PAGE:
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http://assets-s3.rollingstone.com/assets/images/album_review/f94349cdd3428c0cf26d692e7bbe67f7516ce94f.jpg Gold

Ryan Adams

Gold

Rolling Stone: star rating
Community: star rating
5 4 0
October 25, 2001

Ryan Adams writes songs and makes records like there's no tomorrow. Gold is just one of three albums the North Carolina-born former leader of Whiskeytown has completed in the past year. There's an LP's worth of Gold outtakes too, ten songs he pulled to get the album down to seventy minutes and a single CD.

Gold, Adams' major-label solo debut, is still a little too long. It's not until "Somehow, Someday," a third of the way in, that Adams catches up to his reputation as country noir's hurt king. With the barest narrative and a silver drizzle of guitars, Adams spills apologies and belated promises ("There ain't no way I'll ever stop from lovin' you now") with the concentrated immediacy of a guy singing to the door that just slammed in his face.

Adams' taste for haste can make you wince. The gentle distress of "Wild Flowers" is nearly undone by mashed metaphors ("windless breezes," "sleepless circus promenade"). But Adams' emotional directness and pathological fear of polish — imagine Morrissey and Keith Richards as the Glimmer Twins — give Gold's best moments the pow of late-breaking news: the twist of bitchy lyric vengeance in the haiku-Crazy Horse stomp "Enemy Fire," the obsessive need that cracks through his voice in the sweet floater "When the Stars Go Blue." Adams writes about the mess of love in shreds of detail: hints of comings and goings, references to clothes and addresses. He can be frustratingly inconclusive about who's doing what to whom. But Adams writes and rocks with a simple, effective magnetism. At nearly ten minutes, "Nobody Girl" is a mere slip of an idea that never dries up. The chorus is brief, harsh and addictive; the guitars roll on with slow, deliberate force. Adams didn't need to make the song that long; it's great to have this much of it.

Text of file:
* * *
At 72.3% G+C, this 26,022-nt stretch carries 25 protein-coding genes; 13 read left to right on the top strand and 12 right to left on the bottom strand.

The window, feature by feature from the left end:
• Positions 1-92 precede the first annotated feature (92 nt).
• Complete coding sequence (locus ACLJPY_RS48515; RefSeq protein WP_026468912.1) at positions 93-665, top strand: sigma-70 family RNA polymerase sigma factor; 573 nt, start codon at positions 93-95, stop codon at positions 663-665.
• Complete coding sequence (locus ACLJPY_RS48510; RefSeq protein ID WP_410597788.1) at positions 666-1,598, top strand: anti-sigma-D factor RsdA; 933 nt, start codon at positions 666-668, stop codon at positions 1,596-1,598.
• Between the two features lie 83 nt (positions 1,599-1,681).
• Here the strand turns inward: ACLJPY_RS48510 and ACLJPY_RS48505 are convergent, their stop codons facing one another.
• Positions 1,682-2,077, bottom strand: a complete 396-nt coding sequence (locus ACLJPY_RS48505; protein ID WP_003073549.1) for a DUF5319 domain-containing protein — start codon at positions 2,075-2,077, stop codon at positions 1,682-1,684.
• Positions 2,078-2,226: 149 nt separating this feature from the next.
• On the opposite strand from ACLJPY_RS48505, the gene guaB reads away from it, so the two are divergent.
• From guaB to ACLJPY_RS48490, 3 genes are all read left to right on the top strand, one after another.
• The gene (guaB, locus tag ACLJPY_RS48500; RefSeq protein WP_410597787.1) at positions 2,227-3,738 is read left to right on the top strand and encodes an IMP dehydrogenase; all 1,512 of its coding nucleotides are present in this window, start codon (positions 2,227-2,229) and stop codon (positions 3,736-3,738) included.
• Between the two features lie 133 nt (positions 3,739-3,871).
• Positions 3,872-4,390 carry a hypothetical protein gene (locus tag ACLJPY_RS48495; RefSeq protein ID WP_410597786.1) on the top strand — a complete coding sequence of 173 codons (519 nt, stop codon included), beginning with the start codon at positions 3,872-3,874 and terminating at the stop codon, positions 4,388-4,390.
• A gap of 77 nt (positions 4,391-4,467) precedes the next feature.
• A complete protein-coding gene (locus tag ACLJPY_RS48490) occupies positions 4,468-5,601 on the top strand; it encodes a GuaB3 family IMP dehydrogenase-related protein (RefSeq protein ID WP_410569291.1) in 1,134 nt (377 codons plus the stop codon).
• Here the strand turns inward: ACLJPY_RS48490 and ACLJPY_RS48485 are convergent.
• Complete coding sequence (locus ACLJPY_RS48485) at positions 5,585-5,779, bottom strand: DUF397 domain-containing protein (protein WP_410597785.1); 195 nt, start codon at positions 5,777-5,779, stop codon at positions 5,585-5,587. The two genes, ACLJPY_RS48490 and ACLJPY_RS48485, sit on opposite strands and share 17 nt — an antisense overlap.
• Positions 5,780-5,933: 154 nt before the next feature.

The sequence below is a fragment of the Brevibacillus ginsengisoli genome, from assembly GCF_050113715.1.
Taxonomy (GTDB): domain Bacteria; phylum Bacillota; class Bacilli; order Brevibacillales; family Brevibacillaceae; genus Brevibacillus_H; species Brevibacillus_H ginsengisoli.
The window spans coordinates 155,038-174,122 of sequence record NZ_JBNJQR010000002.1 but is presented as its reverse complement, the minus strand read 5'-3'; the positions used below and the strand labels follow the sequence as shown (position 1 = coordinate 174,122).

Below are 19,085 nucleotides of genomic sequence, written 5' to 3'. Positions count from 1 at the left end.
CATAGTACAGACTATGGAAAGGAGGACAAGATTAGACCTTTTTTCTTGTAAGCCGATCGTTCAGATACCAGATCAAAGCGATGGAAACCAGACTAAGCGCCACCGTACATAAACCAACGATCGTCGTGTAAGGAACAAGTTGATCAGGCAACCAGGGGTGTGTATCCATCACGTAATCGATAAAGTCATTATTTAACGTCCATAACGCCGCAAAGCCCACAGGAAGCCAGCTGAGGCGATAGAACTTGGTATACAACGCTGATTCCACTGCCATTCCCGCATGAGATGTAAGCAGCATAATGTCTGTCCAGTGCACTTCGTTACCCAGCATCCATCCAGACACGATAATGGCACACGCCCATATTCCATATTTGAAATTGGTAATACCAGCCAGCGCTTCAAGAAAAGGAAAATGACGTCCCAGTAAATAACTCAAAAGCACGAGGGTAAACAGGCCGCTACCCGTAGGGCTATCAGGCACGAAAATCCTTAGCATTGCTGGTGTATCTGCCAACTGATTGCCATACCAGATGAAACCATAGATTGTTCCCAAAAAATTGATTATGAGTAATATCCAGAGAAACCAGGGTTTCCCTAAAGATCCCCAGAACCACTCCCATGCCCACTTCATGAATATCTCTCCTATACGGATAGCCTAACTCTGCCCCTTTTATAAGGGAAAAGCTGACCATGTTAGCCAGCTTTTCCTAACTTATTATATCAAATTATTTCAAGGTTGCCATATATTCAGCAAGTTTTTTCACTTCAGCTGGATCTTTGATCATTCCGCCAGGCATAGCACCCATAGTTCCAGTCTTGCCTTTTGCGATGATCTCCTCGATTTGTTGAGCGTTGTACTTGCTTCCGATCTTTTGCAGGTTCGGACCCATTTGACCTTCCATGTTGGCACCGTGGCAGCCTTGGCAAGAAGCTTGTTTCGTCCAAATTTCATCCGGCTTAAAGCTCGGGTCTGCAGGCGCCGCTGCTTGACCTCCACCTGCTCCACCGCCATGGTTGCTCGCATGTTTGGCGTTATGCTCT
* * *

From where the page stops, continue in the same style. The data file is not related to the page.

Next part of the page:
Gold lacks the concise ache of Adams' indie solo prize from last year, Heartbreaker, but it is stronger on naked truth. In "Harder Now That It's Over," a messy tale of jealousy, gunplay and handcuffs co-written with Chris Stills, Adams sings with the straight, clear sorrow of a fool who beat doing hard time but sentenced himself to life alone. "I'm less than nothing now/I'm the one between the bars," he admits over whispered accordion and a slender stream of steel-guitar tears — an age-old story told be a young singer-songwriter wise enough to let his heart speak for itself.

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